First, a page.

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Car of the Year Revisionism, 1995 Edition: If Not the Cirrus, What? Fri, 09 Dec 2011 19:00:16 +0000 There’s a nice comfortable cushion of years between the present and the 1970 and 1976 Motor Trend Cars of the Year, which gave our discussions about What Might Have Been a certain detachment. Today’s Car of the Year Revisionism discussion, however, takes as its subject a car that’s still with us in large numbers.
The Cirrus wasn’t exactly a smash hit (unless you count sales to rental-car companies), and it hasn’t left a deep impression in our minds. Perhaps MT might have made a better choice… and here’s your chance to look back with 16 years of hindsight and make some suggestions. If you’d like to include imports for the sake of argument, do so; the Maxima was the Import COTY for ’95. So, what’s it gonna be? The Neon? The Accent? The Aurora? The VAZ-21099?

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Car of the Year Revisionism, 1976 Edition: If Not the Volaré/Aspen, What? Thu, 08 Dec 2011 18:30:32 +0000 We went all 20/20 hindsight on the 1970 Motor Trend COTY choice yesterday, and today we’ll be jumping right into the depths of the Malaise Era for the MT gurus’ 1976 choice: the Dodge Aspen/Plymouth Volaré
The Volaré and Aspen were the successors to the successful-but-aging-poorly A-Body compacts, the Dodge Dart and Plymouth Valiant (though the Dart and Valiant were available along with the Volaré and Aspen for the 1976 model year). The new Mopar compacts had reasonably modern chassis and suspension design, but the styling was frumpy and they were far thirstier than the Dodge- and Plymouth-badged Simca and Mitsubishi captive imports. Car of the Year material, or not? For the sake of flame wars argument, we’ll include imports (for reference, the Toyota Celica Liftback won MT‘s Import Car of the Year award in ’76). What’s it going to be? The hot-selling ’76 Cutlass Supreme, with its perfect-for-the-time styling? The Pucci Edition Lincoln Mark IV? The Plymouth Arrow? Discuss.

Image source: Old Car Brochures

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Car of the Year Revisionism, 1970 Edition: If Not the Torino, What? Wed, 07 Dec 2011 18:00:46 +0000 Having just spent a weekend officiating at a race with one of the perpetrators of the latest Motor Trend Car of the Year choice, I got to thinking about past controversial COTY choices… and what choices we might make today, with the benefit of hindsight. Second-guessing the 1971 and 1983 choices is fish-in-a-barrel stuff (though I think the very radical-for-Detroit Vega deserved the award in spite of its terrible execution), but you can find tough choices all the way back to 1949. Today we’re going to talk about 1970′s Car of the Year winner: the Ford Torino.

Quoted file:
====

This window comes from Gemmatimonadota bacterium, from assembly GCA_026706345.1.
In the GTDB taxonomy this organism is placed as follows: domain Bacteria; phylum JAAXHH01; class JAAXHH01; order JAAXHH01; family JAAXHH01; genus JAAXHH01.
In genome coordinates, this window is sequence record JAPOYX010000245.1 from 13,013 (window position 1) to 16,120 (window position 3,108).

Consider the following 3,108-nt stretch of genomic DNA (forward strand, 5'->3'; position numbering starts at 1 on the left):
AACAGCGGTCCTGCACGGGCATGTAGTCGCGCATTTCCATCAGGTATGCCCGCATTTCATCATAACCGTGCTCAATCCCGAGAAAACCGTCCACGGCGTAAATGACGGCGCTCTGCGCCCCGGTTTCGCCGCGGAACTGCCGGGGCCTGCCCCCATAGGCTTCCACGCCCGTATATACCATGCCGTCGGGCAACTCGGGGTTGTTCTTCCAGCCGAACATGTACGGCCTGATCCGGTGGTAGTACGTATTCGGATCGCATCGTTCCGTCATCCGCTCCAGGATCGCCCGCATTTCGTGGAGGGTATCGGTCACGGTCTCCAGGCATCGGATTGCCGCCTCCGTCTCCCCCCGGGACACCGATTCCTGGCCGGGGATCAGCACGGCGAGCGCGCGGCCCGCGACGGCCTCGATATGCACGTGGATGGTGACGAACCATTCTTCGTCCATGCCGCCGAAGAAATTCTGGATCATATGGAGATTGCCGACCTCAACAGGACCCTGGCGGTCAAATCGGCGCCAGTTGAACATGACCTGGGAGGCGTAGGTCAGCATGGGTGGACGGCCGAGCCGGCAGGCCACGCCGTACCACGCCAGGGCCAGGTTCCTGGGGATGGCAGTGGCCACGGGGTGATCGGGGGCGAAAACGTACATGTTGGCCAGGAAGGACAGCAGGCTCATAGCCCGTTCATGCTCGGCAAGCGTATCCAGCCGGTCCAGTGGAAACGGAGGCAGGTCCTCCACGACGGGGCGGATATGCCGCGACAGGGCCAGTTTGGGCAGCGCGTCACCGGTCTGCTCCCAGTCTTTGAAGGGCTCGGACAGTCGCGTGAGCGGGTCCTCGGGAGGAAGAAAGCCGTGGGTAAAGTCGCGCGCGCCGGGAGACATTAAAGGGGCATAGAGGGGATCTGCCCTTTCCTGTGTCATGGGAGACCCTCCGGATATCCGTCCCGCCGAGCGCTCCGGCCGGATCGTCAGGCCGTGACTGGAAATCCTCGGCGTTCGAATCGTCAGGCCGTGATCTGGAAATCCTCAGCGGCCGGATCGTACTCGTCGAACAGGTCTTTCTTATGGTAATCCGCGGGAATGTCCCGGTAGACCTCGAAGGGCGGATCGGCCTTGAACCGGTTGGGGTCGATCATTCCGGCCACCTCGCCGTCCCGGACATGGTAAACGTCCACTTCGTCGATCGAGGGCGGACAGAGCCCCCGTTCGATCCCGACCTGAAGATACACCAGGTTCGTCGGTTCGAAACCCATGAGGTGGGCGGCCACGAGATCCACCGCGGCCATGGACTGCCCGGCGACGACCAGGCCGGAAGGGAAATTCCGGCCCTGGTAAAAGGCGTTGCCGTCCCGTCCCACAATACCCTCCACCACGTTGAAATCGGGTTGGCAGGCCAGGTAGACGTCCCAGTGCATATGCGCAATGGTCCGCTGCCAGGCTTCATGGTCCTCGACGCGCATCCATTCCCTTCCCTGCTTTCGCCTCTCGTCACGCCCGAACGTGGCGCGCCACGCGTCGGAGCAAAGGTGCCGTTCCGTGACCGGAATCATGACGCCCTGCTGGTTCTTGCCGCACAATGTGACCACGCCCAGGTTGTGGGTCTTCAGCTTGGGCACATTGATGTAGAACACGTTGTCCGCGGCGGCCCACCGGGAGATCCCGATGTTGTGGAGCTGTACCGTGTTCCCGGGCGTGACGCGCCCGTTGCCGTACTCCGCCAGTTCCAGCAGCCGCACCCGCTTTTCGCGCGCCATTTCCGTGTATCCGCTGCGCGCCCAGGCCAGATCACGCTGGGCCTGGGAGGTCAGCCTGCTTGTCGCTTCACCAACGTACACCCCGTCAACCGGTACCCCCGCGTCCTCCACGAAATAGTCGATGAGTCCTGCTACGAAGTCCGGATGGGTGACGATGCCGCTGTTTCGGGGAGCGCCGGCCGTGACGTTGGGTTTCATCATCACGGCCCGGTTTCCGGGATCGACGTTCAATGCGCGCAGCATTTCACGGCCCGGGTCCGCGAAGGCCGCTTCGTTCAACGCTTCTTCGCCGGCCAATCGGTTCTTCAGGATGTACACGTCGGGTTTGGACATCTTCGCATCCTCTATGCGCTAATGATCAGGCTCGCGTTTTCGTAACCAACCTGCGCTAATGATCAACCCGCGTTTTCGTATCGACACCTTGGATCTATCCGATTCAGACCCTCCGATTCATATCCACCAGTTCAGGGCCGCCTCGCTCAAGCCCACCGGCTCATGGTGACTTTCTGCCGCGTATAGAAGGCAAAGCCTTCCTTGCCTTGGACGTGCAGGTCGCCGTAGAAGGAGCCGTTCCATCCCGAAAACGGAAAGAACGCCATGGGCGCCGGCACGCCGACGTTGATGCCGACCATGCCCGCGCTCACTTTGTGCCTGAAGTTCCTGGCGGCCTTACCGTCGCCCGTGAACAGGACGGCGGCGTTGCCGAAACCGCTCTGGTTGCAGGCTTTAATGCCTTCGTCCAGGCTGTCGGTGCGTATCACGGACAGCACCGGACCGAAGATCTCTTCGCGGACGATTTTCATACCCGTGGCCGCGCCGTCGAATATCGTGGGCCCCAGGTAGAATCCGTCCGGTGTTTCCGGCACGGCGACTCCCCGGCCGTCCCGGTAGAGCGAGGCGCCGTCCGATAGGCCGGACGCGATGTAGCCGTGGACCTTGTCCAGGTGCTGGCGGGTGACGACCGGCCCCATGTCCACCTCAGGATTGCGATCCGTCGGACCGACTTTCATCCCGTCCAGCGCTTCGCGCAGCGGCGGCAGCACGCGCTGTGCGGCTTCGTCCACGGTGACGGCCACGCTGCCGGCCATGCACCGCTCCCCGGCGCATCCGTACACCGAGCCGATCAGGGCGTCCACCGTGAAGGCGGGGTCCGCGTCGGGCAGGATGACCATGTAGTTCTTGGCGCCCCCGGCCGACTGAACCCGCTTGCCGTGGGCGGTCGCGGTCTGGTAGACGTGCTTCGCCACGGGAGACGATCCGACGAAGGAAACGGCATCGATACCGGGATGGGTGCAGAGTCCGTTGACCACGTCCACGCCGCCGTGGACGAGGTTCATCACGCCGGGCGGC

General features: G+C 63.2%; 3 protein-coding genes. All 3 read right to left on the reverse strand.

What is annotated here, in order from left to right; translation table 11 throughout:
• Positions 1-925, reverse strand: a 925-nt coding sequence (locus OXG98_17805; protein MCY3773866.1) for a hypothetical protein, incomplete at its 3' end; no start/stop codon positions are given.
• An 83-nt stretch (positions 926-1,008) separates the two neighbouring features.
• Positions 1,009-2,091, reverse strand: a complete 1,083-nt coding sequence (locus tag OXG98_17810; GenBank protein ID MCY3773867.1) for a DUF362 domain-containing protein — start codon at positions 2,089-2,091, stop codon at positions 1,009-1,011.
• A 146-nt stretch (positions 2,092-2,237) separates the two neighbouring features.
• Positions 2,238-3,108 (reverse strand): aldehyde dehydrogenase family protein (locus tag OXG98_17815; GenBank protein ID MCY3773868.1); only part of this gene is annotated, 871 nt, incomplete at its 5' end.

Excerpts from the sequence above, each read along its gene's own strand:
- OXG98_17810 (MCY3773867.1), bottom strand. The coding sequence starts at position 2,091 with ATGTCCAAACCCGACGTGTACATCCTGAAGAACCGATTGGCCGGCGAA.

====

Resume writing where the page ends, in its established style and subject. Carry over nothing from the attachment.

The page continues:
The Torino wasn’t a fundamentally new car for 1970 (though it did get a sheetmetal redesign and a longer and wider chassis than its predecessor), and it didn’t break any new technological ground. It was a good-looking machine, to be sure, and it could be had with a mighty 375-horse 429-cubic-inch engine, but did it deserve the award? If not, what new or “substantially upgraded” 1970 car would you choose, were you to go back in time equipped with Svengali-grade hypnotic powers to change the minds of the MT War Council? To make things more interesting, we might revise the rules to allow imports to be considered for the purposes of this debate (the Porsche 914 won the Motor Trend Import Car of the Year Award in ’70, by the way), but that’s up to you. The AMC Hornet? The second-generation GM F-body? The Saab Sonett III? Discuss.

Image source: Old Car Brochures

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Feature: Five Automotive Passenger Pigeons Sun, 15 Nov 2009 18:20:22 +0000 (